In 1947 Leon Wosika and Eric Balje set up a second design line and developed a centrifugal-flow system that was much more compact than Solar's previous designs. Originally known as the MPM-45, the unit was delivered as the 45 horsepower (34 kW) "Mars". The Navy purchased the Mars to power portable fire fighting pumps on ships and gave it the designation T41. In 1956 the Navy turned to Solar to provide a slightly larger design to power a small helicopter, the Gyrodyne XRON-1. Solar Aircraft Company responded by developing a slightly larger version of the Mars, the 55 horsepower (41 kW) "Titan", which the Navy designated the T62. When the Navy abandoned development of Gyrodyne's XRON helicopter, Solar Aircraft Company adapted the Titan for service as an auxiliary power unit. Deliveries of this auxiliary power unit started in 1962.[13] The Navy also had Solar adapt the Titan into a free-turbine version designated by the Navy as the T66, but this unit was never put into use. Solar Aircraft Company designed other versions of the basic Mars design, including the 350 horsepower (260 kW) Spartan, and the 13.5 horsepower (10.1 kW) Gemini.[12]

In the late 1950s, the Navy once again turned to Solar, this time for a larger 750-kilowatt (1,010 hp) unit that would be used as an engine in a high-speed boat. The result was the axial-flow "Saturn" engine, which entered production in 1960. Solar started marketing the Saturn to industrial users needing a 1,000-horsepower (750 kW) unit for any role, and it went on to become the world's most widely used industrial gas turbine with some 4800 units in 80 countries. It remains in production today in two uprated and enhanced configurations. In order to make the system more attractive, Solar also started the design of various "front ends" that could be purchased as a complete unit with the Saturn. These included gas compressor sets, pump-drive packages and generator sets. These units, especially the gas compressors, are widely used in the natural gas industry as pumping units on pipelines.[2]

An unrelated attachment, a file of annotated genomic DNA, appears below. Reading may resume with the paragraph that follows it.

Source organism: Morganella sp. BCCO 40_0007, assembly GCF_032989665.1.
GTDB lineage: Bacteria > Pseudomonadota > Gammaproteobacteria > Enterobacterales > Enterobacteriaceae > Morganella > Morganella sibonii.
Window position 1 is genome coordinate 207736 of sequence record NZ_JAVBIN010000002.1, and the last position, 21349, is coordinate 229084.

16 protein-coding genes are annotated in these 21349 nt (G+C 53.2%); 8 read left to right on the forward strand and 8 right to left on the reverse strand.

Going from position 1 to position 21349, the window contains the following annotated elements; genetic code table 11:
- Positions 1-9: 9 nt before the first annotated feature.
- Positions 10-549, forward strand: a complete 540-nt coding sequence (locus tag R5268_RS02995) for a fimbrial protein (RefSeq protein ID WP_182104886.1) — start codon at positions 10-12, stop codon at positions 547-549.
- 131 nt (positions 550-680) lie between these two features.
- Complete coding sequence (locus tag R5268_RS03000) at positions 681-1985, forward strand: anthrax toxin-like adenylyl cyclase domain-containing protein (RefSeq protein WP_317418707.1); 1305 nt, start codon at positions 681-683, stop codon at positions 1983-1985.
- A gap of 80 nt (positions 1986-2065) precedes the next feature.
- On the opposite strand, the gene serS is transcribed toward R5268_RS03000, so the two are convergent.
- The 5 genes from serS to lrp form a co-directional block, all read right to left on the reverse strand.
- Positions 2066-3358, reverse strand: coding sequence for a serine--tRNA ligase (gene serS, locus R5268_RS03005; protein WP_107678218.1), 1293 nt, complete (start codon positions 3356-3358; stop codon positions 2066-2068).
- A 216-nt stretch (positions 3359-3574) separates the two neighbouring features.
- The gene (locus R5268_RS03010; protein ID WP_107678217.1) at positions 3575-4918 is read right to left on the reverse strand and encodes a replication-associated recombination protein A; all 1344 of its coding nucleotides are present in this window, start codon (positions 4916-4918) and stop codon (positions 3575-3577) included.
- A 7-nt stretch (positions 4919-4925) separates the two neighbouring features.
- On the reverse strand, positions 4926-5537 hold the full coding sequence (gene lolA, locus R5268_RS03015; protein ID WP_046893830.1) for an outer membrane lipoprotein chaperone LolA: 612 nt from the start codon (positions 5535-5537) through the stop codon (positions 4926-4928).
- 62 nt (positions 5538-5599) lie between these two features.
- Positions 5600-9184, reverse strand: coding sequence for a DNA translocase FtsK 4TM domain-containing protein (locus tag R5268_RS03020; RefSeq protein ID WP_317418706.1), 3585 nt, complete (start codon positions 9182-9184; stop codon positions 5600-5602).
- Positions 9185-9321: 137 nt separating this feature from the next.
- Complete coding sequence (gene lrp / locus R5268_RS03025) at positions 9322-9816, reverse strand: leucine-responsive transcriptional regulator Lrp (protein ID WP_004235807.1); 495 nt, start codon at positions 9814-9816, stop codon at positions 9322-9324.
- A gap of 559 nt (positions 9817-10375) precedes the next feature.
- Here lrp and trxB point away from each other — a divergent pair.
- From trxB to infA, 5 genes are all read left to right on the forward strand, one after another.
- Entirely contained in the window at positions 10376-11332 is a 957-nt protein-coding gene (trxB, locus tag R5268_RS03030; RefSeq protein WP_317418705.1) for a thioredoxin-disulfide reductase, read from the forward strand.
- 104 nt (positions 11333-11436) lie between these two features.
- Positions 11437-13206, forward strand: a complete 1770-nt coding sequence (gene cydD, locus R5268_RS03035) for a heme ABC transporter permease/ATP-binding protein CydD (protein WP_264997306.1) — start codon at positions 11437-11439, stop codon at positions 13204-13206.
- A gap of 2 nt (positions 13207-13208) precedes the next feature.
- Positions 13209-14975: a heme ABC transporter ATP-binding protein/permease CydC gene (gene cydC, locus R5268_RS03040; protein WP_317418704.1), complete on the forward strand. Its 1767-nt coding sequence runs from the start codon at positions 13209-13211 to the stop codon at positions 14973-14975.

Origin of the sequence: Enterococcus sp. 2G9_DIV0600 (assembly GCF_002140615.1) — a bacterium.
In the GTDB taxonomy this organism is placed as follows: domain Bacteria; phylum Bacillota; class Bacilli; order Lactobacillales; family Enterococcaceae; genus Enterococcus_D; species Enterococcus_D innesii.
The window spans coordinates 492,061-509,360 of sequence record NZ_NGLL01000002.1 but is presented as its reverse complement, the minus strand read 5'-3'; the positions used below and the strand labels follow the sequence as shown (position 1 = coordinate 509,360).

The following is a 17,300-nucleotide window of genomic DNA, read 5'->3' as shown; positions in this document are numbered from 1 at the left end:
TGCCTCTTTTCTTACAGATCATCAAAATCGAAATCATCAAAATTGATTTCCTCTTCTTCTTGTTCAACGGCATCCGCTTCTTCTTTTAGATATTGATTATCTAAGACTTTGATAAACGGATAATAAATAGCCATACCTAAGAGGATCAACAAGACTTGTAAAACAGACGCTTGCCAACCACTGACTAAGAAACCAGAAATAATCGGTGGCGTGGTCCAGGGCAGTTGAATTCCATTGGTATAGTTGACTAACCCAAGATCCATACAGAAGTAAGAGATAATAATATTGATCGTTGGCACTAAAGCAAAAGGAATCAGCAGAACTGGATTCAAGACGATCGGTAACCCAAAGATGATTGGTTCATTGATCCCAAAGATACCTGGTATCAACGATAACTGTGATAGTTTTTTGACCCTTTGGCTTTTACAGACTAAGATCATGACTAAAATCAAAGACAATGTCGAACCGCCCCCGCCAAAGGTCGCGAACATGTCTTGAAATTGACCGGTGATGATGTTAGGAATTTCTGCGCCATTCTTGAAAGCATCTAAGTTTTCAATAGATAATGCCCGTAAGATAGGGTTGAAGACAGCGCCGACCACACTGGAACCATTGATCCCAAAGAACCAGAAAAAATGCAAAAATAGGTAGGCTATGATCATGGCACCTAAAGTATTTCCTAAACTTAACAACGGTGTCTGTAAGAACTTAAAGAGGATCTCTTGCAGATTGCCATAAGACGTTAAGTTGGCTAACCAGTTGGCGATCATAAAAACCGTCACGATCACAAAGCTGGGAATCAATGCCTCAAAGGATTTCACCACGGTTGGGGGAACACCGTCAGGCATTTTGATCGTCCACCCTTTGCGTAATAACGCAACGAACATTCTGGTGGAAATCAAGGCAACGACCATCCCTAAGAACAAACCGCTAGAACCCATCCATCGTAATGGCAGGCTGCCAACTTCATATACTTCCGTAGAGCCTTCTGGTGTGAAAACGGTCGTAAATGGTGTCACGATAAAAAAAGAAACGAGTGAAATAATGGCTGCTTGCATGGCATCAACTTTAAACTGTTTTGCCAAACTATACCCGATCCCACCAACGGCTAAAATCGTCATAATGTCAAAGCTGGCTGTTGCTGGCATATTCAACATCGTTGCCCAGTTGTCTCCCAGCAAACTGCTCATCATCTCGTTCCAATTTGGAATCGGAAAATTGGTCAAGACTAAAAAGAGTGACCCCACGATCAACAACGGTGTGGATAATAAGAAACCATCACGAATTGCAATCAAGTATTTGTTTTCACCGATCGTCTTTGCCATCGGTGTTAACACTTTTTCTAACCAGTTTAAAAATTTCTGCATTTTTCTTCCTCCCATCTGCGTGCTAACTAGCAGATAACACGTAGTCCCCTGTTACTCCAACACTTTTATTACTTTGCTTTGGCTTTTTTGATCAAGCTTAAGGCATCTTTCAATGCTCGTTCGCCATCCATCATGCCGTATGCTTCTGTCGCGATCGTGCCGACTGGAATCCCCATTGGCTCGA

Solar Division of International Harvester[edit]

Just prior to the release of the Saturn, International Harvester purchased Solar Aircraft Company in early 1960.

In 1963 Solar Aircraft Company was re-organized as the Solar Division of International Harvester.

During the next decade the Solar Division introduced a number of new designs, both larger and smaller than the Saturn. The Centaur, which first entered service in 1968, supplied 2,700 horsepower (2,000 kW), while the modern versions supply 4,700 horsepower (3,500 kW). In 1973, Solar exited the aviation industry to concentrate its resources on industrial gas turbines.[8]

Products separated into two divisions[edit]

In the spring of 1975, International Harvester placed Solar Division's radial engine designs into the newly formed Radial Engine Group.

In 1980 the Radial Engine Group was renamed, becoming the Turbomach Division.[8]